Schuh, J.: Saying Goodbye to Our Old Friend NPAPI, Google, 23 Sept 2013. [Online]. Available https://blog.chromium.org/2013/09/saying-goodbye-to-our-old-friend-npapi.html. Accessed 1 August 2018
  12. 12.
    Beaucamps, P., Reynaud, D.: Malicious firefox extensions. In: Symposium sur la scurit des techniques d’information et de communication. Rennes, France (2008)Google Scholar
  13. 13.
    Ter Louw, M., Lim, J., Venkatakrishnan, V.: Enhancing web browser security against malware extensions. J. Comput. Virol. 4(3), 179–195 (2008)CrossRefGoogle Scholar
  14. 14.
    Henry, A.: The best browser extensions that protect your privacy, Lifehacker, 31 Aug 2015. [Online]. Available https://lifehacker.com/the-best-browser-extensions-that-protect-your-privacy-479408034. Accessed 26 July 2018
  15. 15.
    Burlacu, A.: Browser Extension Secretly Stole Chrome And Firefox Users’ Entire Browsing History, TechTimes, 5 July 2018. [Online]. Available https://www.techtimes.com/articles/231851/20180706/browser-extension-secretly-stole-chrome-and-firefox-users-entire-browsing-history.htm. Accessed 26 July 2018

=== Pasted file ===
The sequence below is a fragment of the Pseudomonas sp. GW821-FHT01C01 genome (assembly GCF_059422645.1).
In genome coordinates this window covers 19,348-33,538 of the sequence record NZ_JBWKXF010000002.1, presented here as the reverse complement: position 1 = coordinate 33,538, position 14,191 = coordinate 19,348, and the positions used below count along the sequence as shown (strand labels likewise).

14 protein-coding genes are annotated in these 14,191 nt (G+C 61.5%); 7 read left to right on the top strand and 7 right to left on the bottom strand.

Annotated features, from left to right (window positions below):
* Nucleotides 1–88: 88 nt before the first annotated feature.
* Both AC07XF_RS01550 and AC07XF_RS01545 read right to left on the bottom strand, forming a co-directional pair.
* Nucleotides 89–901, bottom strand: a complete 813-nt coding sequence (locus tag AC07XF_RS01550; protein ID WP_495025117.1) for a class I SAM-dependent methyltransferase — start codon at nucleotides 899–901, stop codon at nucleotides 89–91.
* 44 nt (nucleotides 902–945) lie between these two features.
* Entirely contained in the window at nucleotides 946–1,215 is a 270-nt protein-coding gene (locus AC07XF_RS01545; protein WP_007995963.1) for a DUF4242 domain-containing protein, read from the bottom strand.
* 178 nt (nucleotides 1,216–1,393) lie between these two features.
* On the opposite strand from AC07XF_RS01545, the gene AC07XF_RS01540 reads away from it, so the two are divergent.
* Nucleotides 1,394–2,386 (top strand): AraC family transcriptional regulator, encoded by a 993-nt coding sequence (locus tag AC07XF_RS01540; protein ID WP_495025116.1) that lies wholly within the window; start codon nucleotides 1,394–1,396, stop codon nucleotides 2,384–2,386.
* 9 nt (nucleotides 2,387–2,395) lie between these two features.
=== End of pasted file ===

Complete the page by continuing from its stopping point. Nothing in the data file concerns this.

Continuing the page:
16. 16.
    Osborne, C.: Firms buy popular Chrome extensions to inject malware, ads, ZDNet, 20 Jan 2014. [Online]. Available https://www.zdnet.com/article/firms-buy-popular-chrome-extensions-to-inject-malware-ads/. Accessed 26 July 2018
  17. 17.
    Guha, A., Fredrikson, M., Livshits, B., Swamy, N.: Verified security for browser extensions. In: 32nd IEEE Symposium on Security and Privacy, Berkley, California (2011)Google Scholar
  18. 18.
    Cobb, M.: Web browser extension security: Mitigating browser plug-in threats, SearchSecurity, Nov 2013. [Online]. Available https://searchsecurity.techtarget.com/tip/Web-browser-extension-security-Mitigating-browser-plug-in-threats. Accessed 26 July 2018
  19. 19.
    Constantin, L.: Researcher to demonstrate feature-rich malware that works as a browser extension, ComputerWorld, 24 Oct 2012. [Online]. Available https://www.computerworld.com/article/2492866/desktop-apps/researcher-to-demonstrate-feature-rich-malware-that-works-as-a-browser-extension.html. Accessed 26 July 2018